http://www.state.gov/p/wha/rls/fs/2001/2558.htm U.S. - Cuba Relations The United States recognized the new Cuban government, headed by Fidel Castro, on January 7, 1959. However, bilateral relations deteriorated rapidly as the regime expropriated U.S. properties and moved towards adoption of a one-party Marxist-Leninist system. As a result, the United States established an embargo on Cuba in October 1960 and broke diplomatic relations the following January. Tensions between the two governments peaked during the April 1961 "Bay of Pigs" invasion and the October 1962 missile crisis.
The 1990s witnessed another migration crisis that set back U.S.-Cuban relations. When demonstrations fueled by food shortages and prolonged unannounced blackouts erupted in Havana in August 1994, the Cuban Government responded by allowing some 30,000 Cubans to set sail for the United States, many in unsafe boats and rafts, which resulted in a number of deaths at sea. The two countries in September 1994 and May 1995 signed migration accords with the goal of cooperating to ensure safe, legal, and orderly migration.
On February 24, 1996, further worsening relations, the Cuban military shot down two U.S. registered civil aircraft in international airspace, killing three U.S. citizens and one U.S. resident. The unlawful and unwarranted attack on two unarmed U.S. civilian aircrafts resulted in the deaths of Armando Alejandre Jr., Carlos Alberto Costa, Mario M. de la Peña, and Pablo Morales. Immediately after this brutal act, and in response to this violation of international aviation law, Congress and former President Clinton passed the Cuban Liberty and Democratic Solidarity Act, also known as the Libertad Act. The legislation, among other provisions, codified the U.S. trade embargo into law and imposed additional sanctions on the Cuban regime.
In another area of concern, the U.S. Government monitors the possible use by narcotraffickers of Cuban airspace and territorial waters for the transshipment of drugs from South America to the United States. Additionally, Cuba continues to provide safe haven to fugitives from the U.S. justice system.
As President Bush said in an address to Congress on September 20, 2001,"Our war on terror begins with al-Qaida, but it does not end there. It will not end until every terrorist group of global reach has been found, stopped, and defeated."
http://thomas.loc.gov/cgi-bin/query/D?c104:1:./temp/~c104UOTPFb:e12706: Cuban Liberty and Democratic Solidarity (LIBERTAD) Act of 1996 SEC. 3. PURPOSES. The purposes of this Act are (1) to assist the Cuban people in regaining their freedom and prosperity, as well as in joining the community of democratic countries that are flourishing in the Western Hemisphere;
SEC. 109. AUTHORIZATION OF SUPPORT FOR DEMOCRATIC AND HUMAN RIGHTS GROUPS AND INTERNATIONAL OBSERVERS. (a) AUTHORIZATION- Notwithstanding any other provision of law (including section 102 of this Act), except for section 634A of the Foreign Assistance Act of 1961 (22 U.S.C. 2394-1) and comparable notification requirements contained in any Act making appropriations for foreign operations, export financing, and related programs, the President is authorized to furnish assistance and provide other support for individuals and independent nongovernmental organizations to support democracy-building efforts for Cuba, including the following:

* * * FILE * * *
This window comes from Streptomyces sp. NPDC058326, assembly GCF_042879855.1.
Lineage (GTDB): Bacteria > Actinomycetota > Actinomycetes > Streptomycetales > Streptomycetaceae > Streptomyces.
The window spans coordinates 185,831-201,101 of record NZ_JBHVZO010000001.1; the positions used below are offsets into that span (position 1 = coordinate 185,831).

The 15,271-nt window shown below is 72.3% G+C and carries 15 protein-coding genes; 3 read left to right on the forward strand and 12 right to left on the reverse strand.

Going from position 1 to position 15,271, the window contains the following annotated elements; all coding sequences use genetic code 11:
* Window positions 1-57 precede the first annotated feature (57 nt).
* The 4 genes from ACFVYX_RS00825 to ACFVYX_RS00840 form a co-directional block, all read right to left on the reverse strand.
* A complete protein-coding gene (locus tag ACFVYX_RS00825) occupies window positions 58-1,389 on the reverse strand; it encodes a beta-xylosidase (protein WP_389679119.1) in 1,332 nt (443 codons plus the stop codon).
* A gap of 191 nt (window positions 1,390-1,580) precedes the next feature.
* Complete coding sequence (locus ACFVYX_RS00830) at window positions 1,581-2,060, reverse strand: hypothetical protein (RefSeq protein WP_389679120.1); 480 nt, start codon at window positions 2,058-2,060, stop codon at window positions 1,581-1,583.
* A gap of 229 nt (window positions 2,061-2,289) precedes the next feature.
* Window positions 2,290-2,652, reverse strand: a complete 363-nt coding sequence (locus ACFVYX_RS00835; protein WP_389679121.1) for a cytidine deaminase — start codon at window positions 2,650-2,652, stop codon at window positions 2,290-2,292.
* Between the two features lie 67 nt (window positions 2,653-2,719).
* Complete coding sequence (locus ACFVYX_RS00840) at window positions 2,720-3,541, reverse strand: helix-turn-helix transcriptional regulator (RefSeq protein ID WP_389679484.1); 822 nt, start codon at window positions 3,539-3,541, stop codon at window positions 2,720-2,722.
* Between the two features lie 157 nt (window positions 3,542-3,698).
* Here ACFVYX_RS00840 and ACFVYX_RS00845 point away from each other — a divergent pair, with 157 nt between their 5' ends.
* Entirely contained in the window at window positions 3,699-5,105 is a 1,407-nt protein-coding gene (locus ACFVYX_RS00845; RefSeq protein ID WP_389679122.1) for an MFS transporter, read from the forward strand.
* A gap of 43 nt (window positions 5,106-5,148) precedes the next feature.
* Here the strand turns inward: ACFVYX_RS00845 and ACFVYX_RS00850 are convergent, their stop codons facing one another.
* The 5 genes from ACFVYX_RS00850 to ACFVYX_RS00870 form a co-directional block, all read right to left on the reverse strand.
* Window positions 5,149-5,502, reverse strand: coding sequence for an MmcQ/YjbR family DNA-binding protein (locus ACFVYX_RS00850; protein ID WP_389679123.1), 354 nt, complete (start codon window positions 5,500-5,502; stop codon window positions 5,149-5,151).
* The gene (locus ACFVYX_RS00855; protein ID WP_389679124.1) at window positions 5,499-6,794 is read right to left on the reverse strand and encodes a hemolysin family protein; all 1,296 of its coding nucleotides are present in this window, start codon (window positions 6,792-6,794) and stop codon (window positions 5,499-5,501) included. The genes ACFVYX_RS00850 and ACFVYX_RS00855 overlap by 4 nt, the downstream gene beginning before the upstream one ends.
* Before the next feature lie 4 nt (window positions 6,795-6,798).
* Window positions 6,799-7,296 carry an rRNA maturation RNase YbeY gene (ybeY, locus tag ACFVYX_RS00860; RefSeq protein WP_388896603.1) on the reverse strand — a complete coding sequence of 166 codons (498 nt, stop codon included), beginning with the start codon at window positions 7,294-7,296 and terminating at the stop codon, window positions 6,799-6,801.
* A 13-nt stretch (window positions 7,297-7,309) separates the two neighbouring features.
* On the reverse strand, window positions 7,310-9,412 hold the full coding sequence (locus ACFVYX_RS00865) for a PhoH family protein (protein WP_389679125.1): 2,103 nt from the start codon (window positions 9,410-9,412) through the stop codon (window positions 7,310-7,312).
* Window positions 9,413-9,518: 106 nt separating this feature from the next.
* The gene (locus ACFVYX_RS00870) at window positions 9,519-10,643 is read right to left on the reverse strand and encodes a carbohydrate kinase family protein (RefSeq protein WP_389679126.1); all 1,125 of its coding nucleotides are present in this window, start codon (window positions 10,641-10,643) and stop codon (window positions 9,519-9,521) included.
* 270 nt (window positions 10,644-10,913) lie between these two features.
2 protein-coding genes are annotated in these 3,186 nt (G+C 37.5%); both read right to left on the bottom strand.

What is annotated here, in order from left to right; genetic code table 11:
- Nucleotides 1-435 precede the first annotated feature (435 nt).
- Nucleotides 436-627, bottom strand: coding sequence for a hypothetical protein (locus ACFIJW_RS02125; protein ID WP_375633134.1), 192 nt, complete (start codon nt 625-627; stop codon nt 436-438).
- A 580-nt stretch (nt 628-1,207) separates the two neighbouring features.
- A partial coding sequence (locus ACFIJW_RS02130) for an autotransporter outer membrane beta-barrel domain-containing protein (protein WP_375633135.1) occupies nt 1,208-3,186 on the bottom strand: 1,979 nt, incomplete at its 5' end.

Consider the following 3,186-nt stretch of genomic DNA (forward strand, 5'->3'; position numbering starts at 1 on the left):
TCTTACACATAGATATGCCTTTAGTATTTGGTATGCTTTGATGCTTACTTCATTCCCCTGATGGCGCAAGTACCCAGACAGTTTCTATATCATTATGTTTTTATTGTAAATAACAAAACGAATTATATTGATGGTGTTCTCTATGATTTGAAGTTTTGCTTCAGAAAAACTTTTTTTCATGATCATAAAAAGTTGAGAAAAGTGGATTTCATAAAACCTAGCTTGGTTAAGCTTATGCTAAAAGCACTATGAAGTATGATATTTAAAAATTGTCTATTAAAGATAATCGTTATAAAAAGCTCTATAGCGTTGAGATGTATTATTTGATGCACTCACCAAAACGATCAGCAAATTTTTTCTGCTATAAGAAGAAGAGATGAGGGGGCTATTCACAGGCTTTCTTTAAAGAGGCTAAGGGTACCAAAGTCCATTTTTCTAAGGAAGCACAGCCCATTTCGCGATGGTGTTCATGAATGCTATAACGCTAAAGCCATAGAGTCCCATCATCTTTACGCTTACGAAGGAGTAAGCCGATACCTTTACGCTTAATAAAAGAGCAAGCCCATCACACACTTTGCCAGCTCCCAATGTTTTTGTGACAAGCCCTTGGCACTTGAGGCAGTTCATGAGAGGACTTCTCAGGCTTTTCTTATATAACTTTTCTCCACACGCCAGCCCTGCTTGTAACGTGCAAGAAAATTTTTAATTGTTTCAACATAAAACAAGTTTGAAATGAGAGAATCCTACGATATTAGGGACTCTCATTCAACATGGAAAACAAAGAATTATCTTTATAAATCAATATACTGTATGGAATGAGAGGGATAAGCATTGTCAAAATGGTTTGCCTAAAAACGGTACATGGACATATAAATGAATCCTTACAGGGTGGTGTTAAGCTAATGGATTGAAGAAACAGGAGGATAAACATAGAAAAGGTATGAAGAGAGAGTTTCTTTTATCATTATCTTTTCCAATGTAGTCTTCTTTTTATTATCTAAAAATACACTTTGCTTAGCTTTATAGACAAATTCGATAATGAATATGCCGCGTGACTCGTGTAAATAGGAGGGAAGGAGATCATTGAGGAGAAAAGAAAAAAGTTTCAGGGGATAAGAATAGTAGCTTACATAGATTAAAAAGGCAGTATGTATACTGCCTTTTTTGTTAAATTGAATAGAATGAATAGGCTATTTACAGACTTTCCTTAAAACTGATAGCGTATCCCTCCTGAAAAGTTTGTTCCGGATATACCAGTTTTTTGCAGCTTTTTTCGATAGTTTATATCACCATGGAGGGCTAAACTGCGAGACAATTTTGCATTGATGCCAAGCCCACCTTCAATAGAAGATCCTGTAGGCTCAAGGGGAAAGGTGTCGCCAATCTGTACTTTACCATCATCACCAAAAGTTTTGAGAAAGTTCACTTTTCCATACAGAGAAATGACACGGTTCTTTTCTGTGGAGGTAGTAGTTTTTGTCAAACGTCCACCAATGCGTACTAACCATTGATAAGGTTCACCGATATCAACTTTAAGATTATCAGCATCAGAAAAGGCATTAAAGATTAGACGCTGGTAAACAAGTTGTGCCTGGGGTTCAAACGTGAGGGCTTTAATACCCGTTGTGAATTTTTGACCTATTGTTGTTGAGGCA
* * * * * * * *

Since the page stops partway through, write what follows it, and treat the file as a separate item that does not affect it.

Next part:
(1) Published and informational matter, such as books, videos, and cassettes, on transitions to democracy, human rights, and market economies, to be made available to independent democratic groups in Cuba.
(2) Humanitarian assistance to victims of political repression, and their families.
(3) Support for democratic and human rights groups in Cuba.
(4) Support for visits and permanent deployment of independent international human rights monitors in Cuba.
SEC. 113. EXPULSION OF CRIMINALS FROM CUBA. The President shall instruct all United States Government officials who engage in official contacts with the Cuban Government to raise on a regular basis the extradition of or rendering to the United States all persons residing in Cuba who are sought by the United States Department of Justice for crimes committed in the United States. ********************************************************
Only oppression should fear the full exercise of freedom --- José Martí
But maybe not... sounds like another mindless "zero tolerance" policy at work...
How do you determine that six Cubans on a raft are "immigrants who flee tyrants" as opposed to criminals, TB/AIDs patients or subversives being deliberately planted in the United States by Castro just by looking at them?
Send them all back. Our immigration laws exist for the protection of the American people. That should be our top priority. Enforce them.
I see that the press is starting to refer to these invading Haitians as "refugees" now. What BS.
This is what Kathleen Parker (Orlando Sentinel) has to say about this onslaught:
No one running for office dare utter these unspeakable truths. It's un-American. We were all immigrants once upon a time. Every schoolchild knows the script by heart. But immigration laws exist for a reason, and we are a land of laws first. In order to remain a country to which people want to immigrate, we have to balance charity with wisdom.
The notion that we should absorb each and every refugee-choked boat that runs aground off Key Biscayne reminds me of the airline captain's instructions to passengers should an emergency occur. When the oxygen masks drop down, adults are told to strap on their masks before helping children and helpless others. If we aren't careful with our borders, there will be no adults left to distribute the oxygen. (Entire column)
Pitch 'em all out....immediately. Cubans included. Mexicans included. Canadians included.
The fact that this batch of invaders made it within 50 miles of our shores shows us just how incompetent our government is. It's a complete embarrassment.
Who May Get SSI On Or After August 22, 1996
< SNIP >
Cuban or Haitian entrants as defined in section 501(e) of the Refugee Education Assistance Act of 1980 may be eligible for seven years from the date their status was granted.
< SNIP >
Certain other noncitizens may be eligible for seven years after:
the date of admission as a refugee under Section 207 of the INA;
the date granted asylum under Section 208 of the INA; or
the date deportation is withheld under Section 243(h) of the INA (as in effect prior to April 1, 1997), or the date removal has been withheld under section 241(b)(3) of the INA.
Boy, I'll say. Well at least he didn't get sent to Mexico. He'd be a taco by now.
Do the right thing.